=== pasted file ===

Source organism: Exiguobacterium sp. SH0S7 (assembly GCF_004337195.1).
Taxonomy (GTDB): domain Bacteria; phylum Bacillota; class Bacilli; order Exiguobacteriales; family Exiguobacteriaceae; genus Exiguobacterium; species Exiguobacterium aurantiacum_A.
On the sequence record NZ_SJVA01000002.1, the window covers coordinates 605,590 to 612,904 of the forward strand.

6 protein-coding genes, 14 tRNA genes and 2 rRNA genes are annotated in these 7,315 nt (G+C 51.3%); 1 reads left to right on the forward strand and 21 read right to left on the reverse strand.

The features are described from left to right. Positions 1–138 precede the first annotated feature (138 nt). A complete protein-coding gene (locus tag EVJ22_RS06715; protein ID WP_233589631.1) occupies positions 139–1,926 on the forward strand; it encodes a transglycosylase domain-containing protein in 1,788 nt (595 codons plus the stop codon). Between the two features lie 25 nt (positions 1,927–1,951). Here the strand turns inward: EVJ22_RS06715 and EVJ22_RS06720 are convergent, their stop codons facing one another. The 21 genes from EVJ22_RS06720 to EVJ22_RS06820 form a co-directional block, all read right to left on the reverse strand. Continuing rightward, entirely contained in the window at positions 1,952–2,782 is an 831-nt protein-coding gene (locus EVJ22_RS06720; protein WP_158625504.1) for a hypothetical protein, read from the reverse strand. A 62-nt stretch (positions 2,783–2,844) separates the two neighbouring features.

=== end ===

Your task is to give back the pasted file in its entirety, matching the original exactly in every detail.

Source organism: Exiguobacterium sp. SH0S7 (assembly GCF_004337195.1).
Taxonomy (GTDB): domain Bacteria; phylum Bacillota; class Bacilli; order Exiguobacteriales; family Exiguobacteriaceae; genus Exiguobacterium; species Exiguobacterium aurantiacum_A.
On the sequence record NZ_SJVA01000002.1, the window covers coordinates 605,590 to 612,904 of the forward strand.

6 protein-coding genes, 14 tRNA genes and 2 rRNA genes are annotated in these 7,315 nt (G+C 51.3%); 1 reads left to right on the forward strand and 21 read right to left on the reverse strand.

The features are described from left to right. Positions 1–138 precede the first annotated feature (138 nt). A complete protein-coding gene (locus tag EVJ22_RS06715; protein ID WP_233589631.1) occupies positions 139–1,926 on the forward strand; it encodes a transglycosylase domain-containing protein in 1,788 nt (595 codons plus the stop codon). Between the two features lie 25 nt (positions 1,927–1,951). Here the strand turns inward: EVJ22_RS06715 and EVJ22_RS06720 are convergent, their stop codons facing one another. The 21 genes from EVJ22_RS06720 to EVJ22_RS06820 form a co-directional block, all read right to left on the reverse strand. Continuing rightward, entirely contained in the window at positions 1,952–2,782 is an 831-nt protein-coding gene (locus EVJ22_RS06720; protein WP_158625504.1) for a hypothetical protein, read from the reverse strand. A 62-nt stretch (positions 2,783–2,844) separates the two neighbouring features.